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Author Topic:   Bad electrical connections
Tom Byrum posted 03-05-2000 12:46 AM ET (US)   Profile for Tom Byrum   Send Email to Tom Byrum  
I think I have some electrical corrosion trouble. Some of my lights and gauges dont work or work intermittanly. I have a pair of Yamaha combination gauges that have a tach and tilt gauge that work intermittantly. Anyone have any experience with these? Should I put some kind of grease or something on the connections?
triblet posted 03-05-2000 10:53 PM ET (US)     Profile for triblet  Send Email to triblet     
- Saltwater boat right? Just curious,
which model?

- Use marine grade tinned copper wire
(Ancor is a good brand). If it can
be soldered, solder it. If it can't,
use marine grade crimps. Ancor
glue lined heat shrink over everything.
Don't se anything that came from the auto
parts store or the hardware store.

- I've only found grease to be necessary
on things like light sockets. West
Marine has it in their new catalog (but
won't actually have it till later in the
month -- I was out and tried to get some).

- Do all the guages die at once, and come
back at once, or do they each have a
mind of their own? The former is better
news - one problem. The latter indicates
a systemic cancer.

Chuck Tribolet
triblet@garlic.com

Tom Byrum posted 03-07-2000 12:44 AM ET (US)     Profile for Tom Byrum  Send Email to Tom Byrum     
Yes, its been in saltwater since it was new. The previous owner bought it brand new and it has been parked in front of his houseboat home/office in Sausalito since 1990. He never even bought a trailer for it. The boat is a 1989 Outrage 18'6" with twin Yamaha 70s. It only has 260 (documented) hours on the boat. The navigation lights and one of the tachs dont work. I got the anchor light to work by wiggling the connector. I thought maybe I could clean all the terminals and put some grease or something on them. What do you think?
jimh posted 03-07-2000 01:47 AM ET (US)     Profile for jimh  Send Email to jimh     
I would mechanically clean the connectors and perhaps burnish them with very fine sandpaper (600 grit). When they are all cleaned up, try using a little WD-40 on them before connecting them, or perhaps even better,
one of these:

There is a product from Boeing, the aircraft company, which is an anti-corrosive. I think it is called BoeShield, or something like that (there is a can of it in my boat stuff drawer). This might also be a good sealant/protectant for your restored electrical connections.

Electrical supply stores have a conductive grease used to inhibit corrosion in electrical connections, especially those between dissimilar conductors like copper and aluminum. This is sold under the name PENETROX. I used to use this grease when I assembled large aluminum antennas for use in HF radio arrays. It would keep excellent connections in aluminum exposed to rain and wind.

--jim

lhg posted 03-07-2000 01:56 PM ET (US)     Profile for lhg    
Tom:Like has been written above, faulty electrical connections, or even bad wire, can easily be replaced with a little careful work. And it is not difficult to do if you take the time to figure out how the wiring & connections work. Be especially careful with the bow lights on your boat, as they are extremely high quality units that are no longer made. All of the Dougherty era Outrages and 27's used these large & very expensive Marinium lights, made by Wilcox Crittenden/North & Judd, and you may have to remove them to repair the connections in the bow. I just picked up a spare set of these lights, left over in a Dealership, for $150!!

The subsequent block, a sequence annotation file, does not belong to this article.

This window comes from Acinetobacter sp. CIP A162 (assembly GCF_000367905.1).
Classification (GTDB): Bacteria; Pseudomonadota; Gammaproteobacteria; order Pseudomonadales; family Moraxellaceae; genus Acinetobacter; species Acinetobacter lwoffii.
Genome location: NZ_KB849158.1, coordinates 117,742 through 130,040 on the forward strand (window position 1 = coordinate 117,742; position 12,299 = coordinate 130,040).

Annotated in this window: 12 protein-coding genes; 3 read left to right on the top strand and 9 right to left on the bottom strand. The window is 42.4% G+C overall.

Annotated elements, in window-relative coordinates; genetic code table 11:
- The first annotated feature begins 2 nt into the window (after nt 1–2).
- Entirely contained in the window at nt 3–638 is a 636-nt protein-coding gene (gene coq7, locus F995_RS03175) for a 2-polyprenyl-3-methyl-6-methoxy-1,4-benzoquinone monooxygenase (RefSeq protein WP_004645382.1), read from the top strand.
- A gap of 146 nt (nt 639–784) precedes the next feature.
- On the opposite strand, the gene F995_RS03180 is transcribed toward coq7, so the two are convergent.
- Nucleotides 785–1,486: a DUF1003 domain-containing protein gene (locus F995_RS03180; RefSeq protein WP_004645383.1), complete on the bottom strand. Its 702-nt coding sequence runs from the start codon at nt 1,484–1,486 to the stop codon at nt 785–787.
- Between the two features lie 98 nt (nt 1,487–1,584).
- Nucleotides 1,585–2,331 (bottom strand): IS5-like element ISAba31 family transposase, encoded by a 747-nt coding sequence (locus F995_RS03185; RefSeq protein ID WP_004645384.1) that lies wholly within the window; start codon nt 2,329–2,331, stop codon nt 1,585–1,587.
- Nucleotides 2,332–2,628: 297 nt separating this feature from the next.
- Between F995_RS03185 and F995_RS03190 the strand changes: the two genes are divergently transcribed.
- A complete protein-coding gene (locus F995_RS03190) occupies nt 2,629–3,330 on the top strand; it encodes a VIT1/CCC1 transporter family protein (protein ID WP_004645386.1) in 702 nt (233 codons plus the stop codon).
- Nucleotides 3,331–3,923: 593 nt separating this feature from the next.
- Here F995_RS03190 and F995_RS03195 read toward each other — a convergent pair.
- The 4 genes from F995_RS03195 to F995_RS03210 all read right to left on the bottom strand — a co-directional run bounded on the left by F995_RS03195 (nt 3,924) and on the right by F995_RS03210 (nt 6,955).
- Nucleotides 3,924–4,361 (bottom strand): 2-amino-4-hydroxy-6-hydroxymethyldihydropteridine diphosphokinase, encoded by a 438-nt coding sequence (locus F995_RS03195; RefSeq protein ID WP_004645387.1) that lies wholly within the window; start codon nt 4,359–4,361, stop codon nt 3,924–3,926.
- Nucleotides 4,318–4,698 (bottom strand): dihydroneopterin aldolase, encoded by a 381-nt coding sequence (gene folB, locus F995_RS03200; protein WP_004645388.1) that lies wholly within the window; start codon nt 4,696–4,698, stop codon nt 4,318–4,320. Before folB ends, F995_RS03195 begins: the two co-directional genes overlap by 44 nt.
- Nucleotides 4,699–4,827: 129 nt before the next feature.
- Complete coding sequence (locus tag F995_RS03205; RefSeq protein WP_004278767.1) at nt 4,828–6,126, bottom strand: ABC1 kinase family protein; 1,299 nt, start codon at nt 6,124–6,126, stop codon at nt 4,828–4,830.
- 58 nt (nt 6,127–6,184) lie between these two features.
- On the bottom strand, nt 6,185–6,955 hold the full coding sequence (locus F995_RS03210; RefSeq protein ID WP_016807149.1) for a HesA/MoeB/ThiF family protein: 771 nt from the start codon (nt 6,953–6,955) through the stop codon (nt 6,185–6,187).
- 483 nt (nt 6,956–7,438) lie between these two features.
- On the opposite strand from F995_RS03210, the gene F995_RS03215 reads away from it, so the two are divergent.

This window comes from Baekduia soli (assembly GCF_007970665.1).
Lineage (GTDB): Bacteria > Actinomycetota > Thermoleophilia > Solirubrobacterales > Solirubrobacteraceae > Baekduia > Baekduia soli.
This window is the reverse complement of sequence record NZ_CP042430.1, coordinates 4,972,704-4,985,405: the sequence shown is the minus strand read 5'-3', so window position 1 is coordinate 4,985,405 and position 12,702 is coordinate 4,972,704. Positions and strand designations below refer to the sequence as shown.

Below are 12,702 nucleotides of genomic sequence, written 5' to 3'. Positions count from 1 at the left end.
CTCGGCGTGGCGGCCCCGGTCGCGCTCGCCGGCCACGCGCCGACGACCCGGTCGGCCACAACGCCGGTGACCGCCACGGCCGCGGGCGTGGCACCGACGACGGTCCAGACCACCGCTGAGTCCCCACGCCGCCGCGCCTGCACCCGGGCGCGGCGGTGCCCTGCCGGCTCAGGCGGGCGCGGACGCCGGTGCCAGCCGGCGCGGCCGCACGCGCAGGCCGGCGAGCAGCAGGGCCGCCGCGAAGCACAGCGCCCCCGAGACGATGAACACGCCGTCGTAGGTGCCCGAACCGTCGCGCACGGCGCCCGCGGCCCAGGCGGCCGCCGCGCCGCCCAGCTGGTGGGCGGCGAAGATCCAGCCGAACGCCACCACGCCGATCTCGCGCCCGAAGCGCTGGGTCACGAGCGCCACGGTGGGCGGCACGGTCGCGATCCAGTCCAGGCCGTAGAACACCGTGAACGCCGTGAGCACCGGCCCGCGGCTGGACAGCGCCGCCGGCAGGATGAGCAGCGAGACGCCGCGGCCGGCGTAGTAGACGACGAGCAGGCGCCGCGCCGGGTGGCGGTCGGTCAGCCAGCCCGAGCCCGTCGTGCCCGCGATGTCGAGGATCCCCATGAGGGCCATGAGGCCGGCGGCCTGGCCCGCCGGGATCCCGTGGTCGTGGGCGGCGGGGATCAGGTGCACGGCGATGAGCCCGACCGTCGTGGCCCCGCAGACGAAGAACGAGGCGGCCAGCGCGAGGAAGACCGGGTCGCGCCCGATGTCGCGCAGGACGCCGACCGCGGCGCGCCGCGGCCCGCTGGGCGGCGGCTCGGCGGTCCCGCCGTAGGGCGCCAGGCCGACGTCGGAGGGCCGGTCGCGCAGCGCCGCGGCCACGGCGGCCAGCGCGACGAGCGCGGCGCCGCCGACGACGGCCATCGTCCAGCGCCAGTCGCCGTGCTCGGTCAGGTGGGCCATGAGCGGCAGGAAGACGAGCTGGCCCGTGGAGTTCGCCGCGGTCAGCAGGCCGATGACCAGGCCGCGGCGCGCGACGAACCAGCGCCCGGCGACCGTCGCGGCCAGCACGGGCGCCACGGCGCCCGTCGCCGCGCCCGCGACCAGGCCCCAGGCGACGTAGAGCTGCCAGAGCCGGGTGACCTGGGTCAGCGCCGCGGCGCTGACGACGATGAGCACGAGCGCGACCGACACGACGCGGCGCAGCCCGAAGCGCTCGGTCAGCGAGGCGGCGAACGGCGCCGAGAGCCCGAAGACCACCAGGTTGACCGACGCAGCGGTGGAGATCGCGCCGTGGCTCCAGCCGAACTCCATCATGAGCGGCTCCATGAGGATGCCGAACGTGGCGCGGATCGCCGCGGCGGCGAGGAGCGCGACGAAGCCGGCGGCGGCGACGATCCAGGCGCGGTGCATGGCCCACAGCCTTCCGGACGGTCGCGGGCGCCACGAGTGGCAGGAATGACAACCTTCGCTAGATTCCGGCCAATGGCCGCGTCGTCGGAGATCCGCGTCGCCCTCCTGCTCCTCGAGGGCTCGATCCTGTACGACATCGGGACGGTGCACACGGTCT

(Most bow light sets cost about $40). The threaded inserts in the plastic base, which hold the two long SS screws that hold the Marinium cover on, tend to loosen in the plastic & fall out.
Tom Byrum posted 03-08-2000 10:37 PM ET (US)     Profile for Tom Byrum  Send Email to Tom Byrum     
Thanks all for the tips. Larry how do I get those lights apart? I took the two screws out and pried,pushed, and pulled till I thought I was gonna break em and they never did come loose.
Clark Roberts posted 03-09-2000 06:30 AM ET (US)     Profile for Clark Roberts  Send Email to Clark Roberts     
Just a tip on a wiring connection that has worked for me.. and I'm in a saltwater environment.. years ago, when I shrimped a lot using underwater lights, I couldn't keep underwater wiring connections intact very long at a time... finally I tried plastic "wire nuts" to make splices... I used the ones with no metal inserts (threads are molded into the plastic) .. When wires are clean and the wire nut twisted tight, fill the little "cup" with silicone.. these connections will stay intact and corrosion free until you want to disconnect them.. the connection is completely maintainable! Also use this connection technique on all my trailer wiring... Try it, you'll like it!
Happy Whalin'...... Clark.. Spruce Creek Navy
lhg posted 03-09-2000 02:33 PM ET (US)     Profile for lhg    
Tom: The bow lights on your 18 Outrage are two piece units consisting of a Marinium cover and a black plastic base with green or red lense. The Marinium cover, held in place by the two long screws, has a gasket on the bottom of it that could be sticking to the hull. You should be able to pry it off, as it is a tough casting and shouldn't break. It is only held on by those two screws. The plastic base is screwed into the gunnel and covers the hole that accesses the wiring connection. It may be caulked in place, and you should be careful with this part, as it can't be replaced (unless you can find a used one somewhere). And Clark, I like your wirenut detail. It would be perfect for something like these bow light connections in the hull.

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